Measuring Economic Inequality in Today’s World

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Measure wealth and income inequality to promote meaningful public policy change

Overall living standards around the world have jumped in the past 250 years, but this has been accompanied by unprecedented economic inequalities in modern society. A few countries have achieved affluence, in many, most people still live in grinding poverty, and the rest fall somewhere in between.

The first step to combating economic and income inequality is collecting, examining, and interpreting data related to these issues. Only then can governments address them with changes to public policy.

This four-week course from University College London (UCL) gives you the foundations you need to begin to engage in tackling these global concerns.

Foster real change with effective data analysis

Successful measurement of inequality depends on careful data analysis using the right metrics. That’s why you’ll learn the specific skills needed to evaluate data related to wealth and income inequality.

Explore specific public policy changes to combat inequality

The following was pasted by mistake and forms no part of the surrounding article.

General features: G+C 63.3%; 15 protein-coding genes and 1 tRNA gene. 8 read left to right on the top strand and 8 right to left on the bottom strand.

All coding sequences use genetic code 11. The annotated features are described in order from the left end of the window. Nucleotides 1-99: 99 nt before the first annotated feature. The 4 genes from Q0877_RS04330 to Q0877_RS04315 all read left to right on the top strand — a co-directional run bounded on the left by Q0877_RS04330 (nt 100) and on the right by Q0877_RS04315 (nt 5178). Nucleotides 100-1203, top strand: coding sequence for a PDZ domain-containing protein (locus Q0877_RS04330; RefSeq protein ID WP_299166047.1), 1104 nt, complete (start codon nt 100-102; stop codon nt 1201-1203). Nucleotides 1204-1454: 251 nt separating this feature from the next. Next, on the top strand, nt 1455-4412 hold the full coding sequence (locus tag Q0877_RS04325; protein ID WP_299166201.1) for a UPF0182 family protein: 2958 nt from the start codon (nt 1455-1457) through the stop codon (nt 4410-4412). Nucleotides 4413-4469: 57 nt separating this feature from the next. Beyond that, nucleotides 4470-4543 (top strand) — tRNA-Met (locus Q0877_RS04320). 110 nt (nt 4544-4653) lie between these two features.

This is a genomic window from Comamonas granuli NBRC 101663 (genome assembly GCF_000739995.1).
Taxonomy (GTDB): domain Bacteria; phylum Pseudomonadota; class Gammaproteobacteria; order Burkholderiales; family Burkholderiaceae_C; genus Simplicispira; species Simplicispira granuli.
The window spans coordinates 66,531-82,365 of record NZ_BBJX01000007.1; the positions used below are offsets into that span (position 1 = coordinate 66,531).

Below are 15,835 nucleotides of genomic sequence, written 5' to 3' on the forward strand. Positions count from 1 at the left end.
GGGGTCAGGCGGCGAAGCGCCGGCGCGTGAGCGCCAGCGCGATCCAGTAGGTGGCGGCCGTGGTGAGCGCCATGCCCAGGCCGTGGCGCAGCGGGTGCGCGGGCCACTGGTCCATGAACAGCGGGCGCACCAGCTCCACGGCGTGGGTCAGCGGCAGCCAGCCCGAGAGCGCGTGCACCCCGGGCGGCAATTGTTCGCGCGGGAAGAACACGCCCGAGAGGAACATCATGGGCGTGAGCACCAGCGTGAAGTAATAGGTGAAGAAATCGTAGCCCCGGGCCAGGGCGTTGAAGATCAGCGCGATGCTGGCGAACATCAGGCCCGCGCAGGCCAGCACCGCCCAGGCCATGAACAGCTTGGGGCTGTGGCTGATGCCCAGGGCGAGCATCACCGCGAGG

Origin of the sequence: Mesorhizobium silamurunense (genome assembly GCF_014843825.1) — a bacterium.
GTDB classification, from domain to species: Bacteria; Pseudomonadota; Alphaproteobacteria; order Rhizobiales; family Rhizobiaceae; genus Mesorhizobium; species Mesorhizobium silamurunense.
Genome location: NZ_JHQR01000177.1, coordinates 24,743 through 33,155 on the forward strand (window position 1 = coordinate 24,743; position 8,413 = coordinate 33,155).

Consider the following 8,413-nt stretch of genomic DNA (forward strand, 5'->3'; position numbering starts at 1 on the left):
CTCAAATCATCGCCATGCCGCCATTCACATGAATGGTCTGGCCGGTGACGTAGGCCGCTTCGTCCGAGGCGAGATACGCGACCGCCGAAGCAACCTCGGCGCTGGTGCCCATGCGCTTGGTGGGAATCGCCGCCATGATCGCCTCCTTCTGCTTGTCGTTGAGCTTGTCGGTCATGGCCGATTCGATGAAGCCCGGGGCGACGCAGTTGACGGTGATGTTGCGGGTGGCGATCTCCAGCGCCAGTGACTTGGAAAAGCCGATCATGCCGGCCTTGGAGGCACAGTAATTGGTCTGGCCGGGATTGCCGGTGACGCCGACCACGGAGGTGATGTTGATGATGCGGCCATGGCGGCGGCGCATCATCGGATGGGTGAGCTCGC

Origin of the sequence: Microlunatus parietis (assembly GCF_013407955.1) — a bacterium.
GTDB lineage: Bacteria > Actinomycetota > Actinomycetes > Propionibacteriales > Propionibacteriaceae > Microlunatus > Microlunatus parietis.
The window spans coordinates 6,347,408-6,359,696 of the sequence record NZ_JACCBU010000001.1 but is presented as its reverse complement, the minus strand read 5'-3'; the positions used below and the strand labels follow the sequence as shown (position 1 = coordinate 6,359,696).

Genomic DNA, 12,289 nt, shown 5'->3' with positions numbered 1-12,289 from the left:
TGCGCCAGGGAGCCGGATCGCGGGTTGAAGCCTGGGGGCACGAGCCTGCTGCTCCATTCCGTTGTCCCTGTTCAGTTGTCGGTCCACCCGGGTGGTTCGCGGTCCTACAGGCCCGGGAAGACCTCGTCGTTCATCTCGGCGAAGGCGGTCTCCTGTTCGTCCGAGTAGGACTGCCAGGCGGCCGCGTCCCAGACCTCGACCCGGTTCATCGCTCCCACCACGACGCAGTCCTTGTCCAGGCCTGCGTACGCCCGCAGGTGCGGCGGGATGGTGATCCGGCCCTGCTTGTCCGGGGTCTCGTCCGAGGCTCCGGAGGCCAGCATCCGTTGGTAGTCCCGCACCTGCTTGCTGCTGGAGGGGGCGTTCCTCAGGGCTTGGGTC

You’ll also get appropriate background readings explaining what economic inequality looks like in societies today, how it has changed over time, and how governments can address the issue.

With these insights, and your data-handling and statistical skills, you will gain the confidence to participate in debates on inequality and on how policies can change it.

Enjoy the support of CORE and seasoned economics experts

University College London is a proud base for CORE (Curriculum Open-access Resources in Economics), a global community dedicated to developing innovative and accessible learning materials in economics.

The course is based on CORE’s suite of ebooks created by the world’s top researchers and educators. The University’s levels of excellence are consistently maintained, and you’ll benefit from them throughout this course.

This course is designed for anyone interested in using statistical software for data analysis, especially to help address economic inequality. Undergraduates, postgraduates, and secondary school students (from GCSE level) will all benefit from it.

To complete the data exercises, you’ll need access to Microsoft Excel or Google Sheets.